7. How do I prevent wood rot on lumber . I have a patio cover made up of 2×8 running horizontal and 2×3 running vertical where they on top of each other I get wood rot. I am replacing some 2×8 and 2×3 How do I stop the rot on the new boards. I was thinking of putting silcone on the horiontal 2×8. Should I use oil base primer and oil based paint. Do I put silcone on board before I paint or on top just before putting up.

  8. Hi Scott,
    I am replacing 6 column bases on a outside porch 1930’s House with a cement flooring. I have had a column company custom make the base/plinths – 2 pieces( circular donut base & Square) which donut sets on top Square to the exact measurements of the orginal bases that have rottened. The bases are made of solid mahogany. Both bases donut & square have good center cut out airspace. I bought aluminum flashing to cut out to measurement to put under the wood base/plinth so it will not contact cement floor of the porch. Question…. should the aluminum be the exact size of the square base & do your caulk around the base of the wood and cement. should it be water base: latex or oil primer paint? This is my first time for repairs on column bases and I hope I can make it all work. I need your advise.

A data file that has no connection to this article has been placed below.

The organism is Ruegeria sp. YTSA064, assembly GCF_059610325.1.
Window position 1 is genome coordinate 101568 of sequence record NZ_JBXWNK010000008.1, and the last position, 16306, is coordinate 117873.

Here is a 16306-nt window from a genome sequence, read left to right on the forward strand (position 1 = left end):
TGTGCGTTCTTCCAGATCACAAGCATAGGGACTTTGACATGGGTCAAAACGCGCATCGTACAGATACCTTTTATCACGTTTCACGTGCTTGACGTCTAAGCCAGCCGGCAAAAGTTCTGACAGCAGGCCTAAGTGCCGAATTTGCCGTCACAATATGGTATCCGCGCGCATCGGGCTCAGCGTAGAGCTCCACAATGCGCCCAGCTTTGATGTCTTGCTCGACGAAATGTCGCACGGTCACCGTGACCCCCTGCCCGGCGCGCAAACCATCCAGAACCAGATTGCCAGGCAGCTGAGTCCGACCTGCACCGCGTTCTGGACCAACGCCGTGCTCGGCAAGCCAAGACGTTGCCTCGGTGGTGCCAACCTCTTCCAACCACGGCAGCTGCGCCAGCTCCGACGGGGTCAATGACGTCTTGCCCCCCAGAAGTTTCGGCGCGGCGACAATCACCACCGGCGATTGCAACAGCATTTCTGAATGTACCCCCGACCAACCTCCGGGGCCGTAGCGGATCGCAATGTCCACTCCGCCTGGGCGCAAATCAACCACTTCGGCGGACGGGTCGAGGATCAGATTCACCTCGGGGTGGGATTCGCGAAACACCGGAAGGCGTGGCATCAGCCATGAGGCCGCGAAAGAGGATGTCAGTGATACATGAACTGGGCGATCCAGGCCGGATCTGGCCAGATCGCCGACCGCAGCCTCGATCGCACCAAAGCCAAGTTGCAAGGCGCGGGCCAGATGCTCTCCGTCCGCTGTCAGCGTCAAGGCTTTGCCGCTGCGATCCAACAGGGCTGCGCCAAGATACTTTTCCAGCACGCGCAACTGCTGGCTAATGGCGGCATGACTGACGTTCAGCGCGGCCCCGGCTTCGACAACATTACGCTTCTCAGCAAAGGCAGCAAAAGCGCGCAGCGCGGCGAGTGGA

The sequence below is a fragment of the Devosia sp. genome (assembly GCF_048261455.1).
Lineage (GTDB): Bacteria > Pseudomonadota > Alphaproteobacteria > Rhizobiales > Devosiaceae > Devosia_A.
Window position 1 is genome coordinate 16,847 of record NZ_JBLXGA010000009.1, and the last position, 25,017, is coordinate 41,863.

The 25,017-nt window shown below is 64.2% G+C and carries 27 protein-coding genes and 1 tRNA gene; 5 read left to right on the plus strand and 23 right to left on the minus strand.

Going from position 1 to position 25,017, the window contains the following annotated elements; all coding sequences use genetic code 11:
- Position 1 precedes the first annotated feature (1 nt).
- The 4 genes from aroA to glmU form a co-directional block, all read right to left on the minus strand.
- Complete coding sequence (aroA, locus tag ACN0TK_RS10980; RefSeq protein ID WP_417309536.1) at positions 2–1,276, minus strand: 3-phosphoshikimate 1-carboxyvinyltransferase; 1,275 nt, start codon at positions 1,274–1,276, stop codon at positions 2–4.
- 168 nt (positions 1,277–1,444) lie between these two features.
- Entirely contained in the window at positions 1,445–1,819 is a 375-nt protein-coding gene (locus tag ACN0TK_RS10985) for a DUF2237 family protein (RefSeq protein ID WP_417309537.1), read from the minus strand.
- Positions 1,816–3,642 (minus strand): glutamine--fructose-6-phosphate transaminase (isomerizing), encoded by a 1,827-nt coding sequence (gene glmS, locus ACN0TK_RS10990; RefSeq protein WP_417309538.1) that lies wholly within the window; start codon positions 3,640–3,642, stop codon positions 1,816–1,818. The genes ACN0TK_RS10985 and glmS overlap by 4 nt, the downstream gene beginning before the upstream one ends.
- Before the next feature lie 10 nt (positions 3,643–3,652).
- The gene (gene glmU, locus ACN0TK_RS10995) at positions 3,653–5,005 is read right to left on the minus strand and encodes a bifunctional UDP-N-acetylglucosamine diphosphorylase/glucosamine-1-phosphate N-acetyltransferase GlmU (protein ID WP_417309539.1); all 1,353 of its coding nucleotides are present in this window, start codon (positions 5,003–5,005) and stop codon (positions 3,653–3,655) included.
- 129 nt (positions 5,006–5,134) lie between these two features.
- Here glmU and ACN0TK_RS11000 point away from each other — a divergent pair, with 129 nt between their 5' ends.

Thank you

    1. Hi Susan! First it should always be oil-based primer for exterior wood. You can finish with either oil or latex too coats depending on what you prefer. Mahogany is a great choice for exterior wood too! Rather than the aluminum and caulk I would actually use small spacers (1/4″ or so) under the bases so that water that gets in can get out. That also keeps them from contacting the concrete floor and allow airflow for better drying.

      1. Describe the 1/4″ spacer that is placed under the column base. Is it just an add 1/4″ solid wood cut to the measurement of the new column base?
        I’m handy home owner not a contractor that’s familiar with terminology. I will hire a contractor.
        I just want to be on point discussing the work w the contractor that my son has hired. I will be over seeing the work since he will not be present to watch.
        Please advise… your previous reply has been very helpful.
        Thank you!!!!

          1. I find a good spacer/shim for structural supports to be old plastic cutting boards. You can usually find them cheap at thrift sores in various thicknesses. Then simply cut to size to place under posts, etc. Advantage over composite shims is they are flat. Just make sure to cut smaller than footprint of post so water can’t collect.

          2. [Whoops! Corrected “sores” to “stores.”]

            I find a good spacer/shim for structural supports to be old plastic cutting boards. You can usually find them cheap at thrift stores in various thicknesses. Then simply cut to size to place under posts, etc. Advantage over composite shims is they are flat. Just make sure to cut smaller than footprint of post so water can’t collect.